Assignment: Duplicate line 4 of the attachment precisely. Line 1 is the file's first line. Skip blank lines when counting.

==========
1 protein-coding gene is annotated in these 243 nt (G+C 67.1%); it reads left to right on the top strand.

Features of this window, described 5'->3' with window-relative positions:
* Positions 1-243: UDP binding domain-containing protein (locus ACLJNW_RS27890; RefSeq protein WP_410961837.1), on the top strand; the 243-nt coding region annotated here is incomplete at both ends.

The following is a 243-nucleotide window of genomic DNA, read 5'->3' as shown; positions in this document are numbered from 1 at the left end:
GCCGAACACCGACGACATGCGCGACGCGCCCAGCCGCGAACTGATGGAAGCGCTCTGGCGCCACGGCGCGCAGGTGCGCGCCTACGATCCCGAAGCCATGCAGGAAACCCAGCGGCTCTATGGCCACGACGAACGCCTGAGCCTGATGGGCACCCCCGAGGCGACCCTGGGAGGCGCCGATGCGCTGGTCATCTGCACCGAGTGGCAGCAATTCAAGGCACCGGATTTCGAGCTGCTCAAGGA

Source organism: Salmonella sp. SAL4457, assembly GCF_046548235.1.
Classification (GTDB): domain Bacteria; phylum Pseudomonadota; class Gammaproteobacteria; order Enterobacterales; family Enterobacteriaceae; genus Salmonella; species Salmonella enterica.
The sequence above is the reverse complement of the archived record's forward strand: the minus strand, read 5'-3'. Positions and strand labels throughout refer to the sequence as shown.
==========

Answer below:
The following is a 243-nucleotide window of genomic DNA, read 5'->3' as shown; positions in this document are numbered from 1 at the left end: